After President BidenJoe BidenMcConnell doesn’t rule out getting involved in Republican primaries Perdue files paperwork to explore 2022 Senate run Hillicon Valley: Parler announces official relaunch | Google strikes news pay deal with major Australian media company | China central to GOP efforts to push back on Biden MORE’s calls to electrify the federal government’s vehicle fleet, a group of 13 Democratic and independent senators have provided him with proposals for how to do so.
The lawmakers, led by Sen. Martin HeinrichMartin Trevor HeinrichTrump lawyers center defense around attacks on Democrats Democrats blast Trump team videos: ‘False equivalency’ LIVE COVERAGE: Trial ends for day as Senate moves to vote MORE (D-N.M.), suggested that Biden could take actions at both the U.S. Postal Service (USPS) and the General Services Administration (GSA).
They wrote last week that the postal service could issue a stop order on its ongoing plans to purchase a new vehicle, and instead opt for electric vehicle (EV) alternatives.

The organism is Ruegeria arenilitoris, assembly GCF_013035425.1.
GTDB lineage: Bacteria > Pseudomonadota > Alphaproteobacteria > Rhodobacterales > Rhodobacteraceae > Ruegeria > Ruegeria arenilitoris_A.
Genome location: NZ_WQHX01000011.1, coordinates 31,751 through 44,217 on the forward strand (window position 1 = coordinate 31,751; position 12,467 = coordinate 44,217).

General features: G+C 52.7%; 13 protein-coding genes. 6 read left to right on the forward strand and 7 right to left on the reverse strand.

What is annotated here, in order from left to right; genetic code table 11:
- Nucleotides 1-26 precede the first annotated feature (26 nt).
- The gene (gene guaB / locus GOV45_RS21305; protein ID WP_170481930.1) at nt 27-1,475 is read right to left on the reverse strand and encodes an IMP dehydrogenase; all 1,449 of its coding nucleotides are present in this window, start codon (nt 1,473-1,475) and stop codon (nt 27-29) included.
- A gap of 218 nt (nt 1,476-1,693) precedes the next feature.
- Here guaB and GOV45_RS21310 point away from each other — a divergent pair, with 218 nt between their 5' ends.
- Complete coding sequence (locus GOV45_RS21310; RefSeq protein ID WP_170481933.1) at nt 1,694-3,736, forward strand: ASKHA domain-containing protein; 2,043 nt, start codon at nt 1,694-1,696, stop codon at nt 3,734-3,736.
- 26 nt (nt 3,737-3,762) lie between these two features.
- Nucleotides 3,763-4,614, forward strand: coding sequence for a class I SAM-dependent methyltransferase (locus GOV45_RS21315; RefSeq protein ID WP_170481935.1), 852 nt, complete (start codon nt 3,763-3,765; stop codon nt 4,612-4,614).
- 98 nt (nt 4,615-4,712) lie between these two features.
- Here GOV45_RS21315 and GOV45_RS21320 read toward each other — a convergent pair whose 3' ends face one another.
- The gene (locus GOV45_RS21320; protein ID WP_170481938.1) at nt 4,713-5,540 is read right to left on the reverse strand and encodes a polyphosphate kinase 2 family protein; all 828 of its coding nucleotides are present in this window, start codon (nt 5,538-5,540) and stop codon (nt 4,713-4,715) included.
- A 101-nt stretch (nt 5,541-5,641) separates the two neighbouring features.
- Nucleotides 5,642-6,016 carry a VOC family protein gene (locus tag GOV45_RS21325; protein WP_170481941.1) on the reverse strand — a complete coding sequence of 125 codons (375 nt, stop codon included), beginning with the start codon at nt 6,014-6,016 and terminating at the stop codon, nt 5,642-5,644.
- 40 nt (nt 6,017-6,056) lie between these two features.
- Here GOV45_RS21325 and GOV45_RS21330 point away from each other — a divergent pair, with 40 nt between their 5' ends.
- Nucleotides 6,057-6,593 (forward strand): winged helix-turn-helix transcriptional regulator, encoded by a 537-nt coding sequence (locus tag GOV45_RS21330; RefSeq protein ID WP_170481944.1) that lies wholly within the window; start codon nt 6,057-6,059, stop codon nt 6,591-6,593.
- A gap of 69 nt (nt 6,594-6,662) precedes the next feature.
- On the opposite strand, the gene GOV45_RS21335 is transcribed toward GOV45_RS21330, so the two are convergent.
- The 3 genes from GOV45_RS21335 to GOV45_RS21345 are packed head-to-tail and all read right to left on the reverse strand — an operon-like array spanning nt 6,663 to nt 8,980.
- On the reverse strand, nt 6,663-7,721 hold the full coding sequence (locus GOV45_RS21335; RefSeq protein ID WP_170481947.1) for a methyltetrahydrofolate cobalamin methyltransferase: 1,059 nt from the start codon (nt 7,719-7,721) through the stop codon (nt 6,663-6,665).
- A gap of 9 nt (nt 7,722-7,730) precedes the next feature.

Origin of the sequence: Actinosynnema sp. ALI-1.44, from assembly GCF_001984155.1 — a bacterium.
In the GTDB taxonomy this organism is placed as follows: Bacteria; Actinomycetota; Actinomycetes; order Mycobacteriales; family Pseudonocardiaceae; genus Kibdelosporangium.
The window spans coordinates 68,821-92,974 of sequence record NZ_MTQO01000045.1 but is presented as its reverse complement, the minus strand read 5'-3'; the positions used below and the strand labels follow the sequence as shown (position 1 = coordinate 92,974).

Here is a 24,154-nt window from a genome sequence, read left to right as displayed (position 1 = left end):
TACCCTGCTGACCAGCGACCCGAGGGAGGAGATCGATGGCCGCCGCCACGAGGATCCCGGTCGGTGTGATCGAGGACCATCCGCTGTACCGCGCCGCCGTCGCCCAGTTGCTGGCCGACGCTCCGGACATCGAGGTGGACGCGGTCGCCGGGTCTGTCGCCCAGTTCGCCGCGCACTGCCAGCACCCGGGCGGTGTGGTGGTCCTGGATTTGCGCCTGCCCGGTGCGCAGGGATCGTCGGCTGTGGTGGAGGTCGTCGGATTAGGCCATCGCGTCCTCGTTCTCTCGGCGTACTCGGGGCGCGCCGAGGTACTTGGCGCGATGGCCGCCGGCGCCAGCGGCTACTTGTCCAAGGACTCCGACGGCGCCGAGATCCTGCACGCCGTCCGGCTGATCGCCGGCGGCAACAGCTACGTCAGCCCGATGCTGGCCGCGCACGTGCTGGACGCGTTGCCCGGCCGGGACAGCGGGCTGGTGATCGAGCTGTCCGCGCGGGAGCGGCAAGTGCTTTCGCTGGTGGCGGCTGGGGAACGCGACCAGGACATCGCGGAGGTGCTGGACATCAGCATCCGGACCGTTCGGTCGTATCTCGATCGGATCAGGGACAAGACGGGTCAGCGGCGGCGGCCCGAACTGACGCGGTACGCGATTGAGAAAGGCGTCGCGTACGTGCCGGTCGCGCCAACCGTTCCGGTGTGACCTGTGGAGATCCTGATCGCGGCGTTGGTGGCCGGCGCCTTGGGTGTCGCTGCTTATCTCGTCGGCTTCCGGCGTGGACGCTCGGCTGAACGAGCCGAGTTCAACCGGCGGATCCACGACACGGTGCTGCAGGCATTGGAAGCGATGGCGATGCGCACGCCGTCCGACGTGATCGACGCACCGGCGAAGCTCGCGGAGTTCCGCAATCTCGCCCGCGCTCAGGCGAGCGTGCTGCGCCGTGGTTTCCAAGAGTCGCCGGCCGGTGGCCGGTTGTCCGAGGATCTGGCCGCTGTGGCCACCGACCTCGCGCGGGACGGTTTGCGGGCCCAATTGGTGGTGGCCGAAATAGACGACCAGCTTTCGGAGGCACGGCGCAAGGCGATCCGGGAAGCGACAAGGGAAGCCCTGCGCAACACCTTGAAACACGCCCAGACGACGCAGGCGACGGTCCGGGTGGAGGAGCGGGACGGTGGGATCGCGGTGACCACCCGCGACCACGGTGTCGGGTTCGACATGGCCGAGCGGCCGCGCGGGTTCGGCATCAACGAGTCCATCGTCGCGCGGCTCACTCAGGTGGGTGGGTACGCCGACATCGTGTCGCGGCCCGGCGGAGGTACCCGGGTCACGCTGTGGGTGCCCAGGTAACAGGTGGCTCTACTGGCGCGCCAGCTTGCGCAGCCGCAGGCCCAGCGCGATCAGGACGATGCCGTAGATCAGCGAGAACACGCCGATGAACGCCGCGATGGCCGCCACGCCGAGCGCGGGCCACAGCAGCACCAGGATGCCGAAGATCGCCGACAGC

“The stakes for our transportation sector’s carbon footprint could not be higher, as USPS operates over 200,000 vehicles and consumes 195 million gallons of gasoline each year,” they wrote. “Current bids for the USPS fleet include gas-powered and hybrid options that would lock in 25 years or more of USPS gasoline consumption.”
They also suggested that the GSA could purchase electric vehicles through competitive bids on multi-year contracts to “give EV manufacturers confidence to expand and invest in production.“
They also said the GSA should get rid of agency authority for vehicle ownership and instead “unify fleet management and acquisition.”
Further, they suggested that the government should focus on the total costs of owning a car rather than just upfront price, arguing that lower EVs’ operating costs could offset higher purchasing ones.
In an executive order, Biden said that federal authorities should procure clean vehicles for federal, state local and tribal fleets, including USPS vehicles.